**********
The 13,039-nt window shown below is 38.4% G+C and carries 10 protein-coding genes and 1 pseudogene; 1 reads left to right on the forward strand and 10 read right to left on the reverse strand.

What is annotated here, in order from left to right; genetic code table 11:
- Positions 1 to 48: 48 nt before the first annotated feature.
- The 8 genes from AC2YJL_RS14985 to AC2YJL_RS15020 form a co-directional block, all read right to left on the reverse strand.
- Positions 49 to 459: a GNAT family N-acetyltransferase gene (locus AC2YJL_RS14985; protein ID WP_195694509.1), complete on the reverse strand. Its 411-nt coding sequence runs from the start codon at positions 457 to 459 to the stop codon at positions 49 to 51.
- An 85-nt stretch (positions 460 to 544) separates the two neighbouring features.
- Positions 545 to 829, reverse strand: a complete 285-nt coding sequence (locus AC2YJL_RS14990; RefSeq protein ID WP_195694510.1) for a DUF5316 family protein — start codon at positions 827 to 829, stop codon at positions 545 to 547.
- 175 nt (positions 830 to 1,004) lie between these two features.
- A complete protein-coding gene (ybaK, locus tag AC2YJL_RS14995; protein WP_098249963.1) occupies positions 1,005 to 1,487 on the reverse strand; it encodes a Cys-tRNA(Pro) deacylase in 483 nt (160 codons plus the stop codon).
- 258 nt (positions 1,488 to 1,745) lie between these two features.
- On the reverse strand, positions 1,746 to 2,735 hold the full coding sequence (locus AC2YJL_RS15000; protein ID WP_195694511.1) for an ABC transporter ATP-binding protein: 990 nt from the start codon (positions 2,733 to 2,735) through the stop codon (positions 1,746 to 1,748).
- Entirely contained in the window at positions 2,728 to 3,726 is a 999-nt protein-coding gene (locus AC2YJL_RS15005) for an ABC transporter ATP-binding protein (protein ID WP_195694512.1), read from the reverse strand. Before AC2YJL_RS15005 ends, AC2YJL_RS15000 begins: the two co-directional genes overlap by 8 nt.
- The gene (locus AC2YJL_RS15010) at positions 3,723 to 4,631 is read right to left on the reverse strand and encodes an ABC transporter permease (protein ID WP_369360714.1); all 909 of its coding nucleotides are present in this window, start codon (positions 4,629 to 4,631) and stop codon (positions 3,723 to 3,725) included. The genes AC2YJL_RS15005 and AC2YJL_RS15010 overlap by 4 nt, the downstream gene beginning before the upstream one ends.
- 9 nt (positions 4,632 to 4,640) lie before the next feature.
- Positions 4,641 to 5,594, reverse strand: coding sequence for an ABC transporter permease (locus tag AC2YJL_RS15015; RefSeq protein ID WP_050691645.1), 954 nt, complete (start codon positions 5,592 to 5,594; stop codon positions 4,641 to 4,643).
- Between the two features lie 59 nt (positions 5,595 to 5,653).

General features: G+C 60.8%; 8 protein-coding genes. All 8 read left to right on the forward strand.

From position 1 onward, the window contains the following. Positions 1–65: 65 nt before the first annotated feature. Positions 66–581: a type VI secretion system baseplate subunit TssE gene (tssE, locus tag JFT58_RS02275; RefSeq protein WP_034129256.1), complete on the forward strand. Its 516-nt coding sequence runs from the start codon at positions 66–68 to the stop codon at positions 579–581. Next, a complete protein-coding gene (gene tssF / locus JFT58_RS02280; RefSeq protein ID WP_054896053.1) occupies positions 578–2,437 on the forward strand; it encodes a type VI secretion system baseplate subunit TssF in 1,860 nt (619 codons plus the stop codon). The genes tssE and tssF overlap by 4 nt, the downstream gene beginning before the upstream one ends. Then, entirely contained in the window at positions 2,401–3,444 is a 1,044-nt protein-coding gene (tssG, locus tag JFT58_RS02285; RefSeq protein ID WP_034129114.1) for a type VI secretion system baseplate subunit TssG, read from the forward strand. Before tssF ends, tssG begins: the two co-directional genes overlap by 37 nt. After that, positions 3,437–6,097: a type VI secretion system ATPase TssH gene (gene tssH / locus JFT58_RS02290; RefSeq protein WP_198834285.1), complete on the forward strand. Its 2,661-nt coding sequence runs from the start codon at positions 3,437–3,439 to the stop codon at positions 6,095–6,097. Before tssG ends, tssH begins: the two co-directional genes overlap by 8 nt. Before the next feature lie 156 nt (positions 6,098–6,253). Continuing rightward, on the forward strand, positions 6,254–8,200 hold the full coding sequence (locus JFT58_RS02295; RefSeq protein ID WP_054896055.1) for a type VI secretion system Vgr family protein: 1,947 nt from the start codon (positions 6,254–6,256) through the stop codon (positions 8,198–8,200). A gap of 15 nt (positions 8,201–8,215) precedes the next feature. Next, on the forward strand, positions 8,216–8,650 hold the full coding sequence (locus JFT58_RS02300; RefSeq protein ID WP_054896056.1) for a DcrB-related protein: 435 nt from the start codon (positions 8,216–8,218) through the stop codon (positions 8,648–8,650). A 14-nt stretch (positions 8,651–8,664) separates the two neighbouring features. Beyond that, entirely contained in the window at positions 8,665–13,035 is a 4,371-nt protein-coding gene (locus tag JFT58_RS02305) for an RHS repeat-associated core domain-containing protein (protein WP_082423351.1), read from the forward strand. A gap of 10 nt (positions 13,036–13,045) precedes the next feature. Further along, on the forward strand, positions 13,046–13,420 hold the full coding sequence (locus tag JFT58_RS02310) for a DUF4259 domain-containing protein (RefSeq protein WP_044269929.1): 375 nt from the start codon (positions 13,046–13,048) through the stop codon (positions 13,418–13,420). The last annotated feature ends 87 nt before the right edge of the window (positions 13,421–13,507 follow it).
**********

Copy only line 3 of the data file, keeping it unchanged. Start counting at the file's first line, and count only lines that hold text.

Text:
- Positions 1 to 48: 48 nt before the first annotated feature.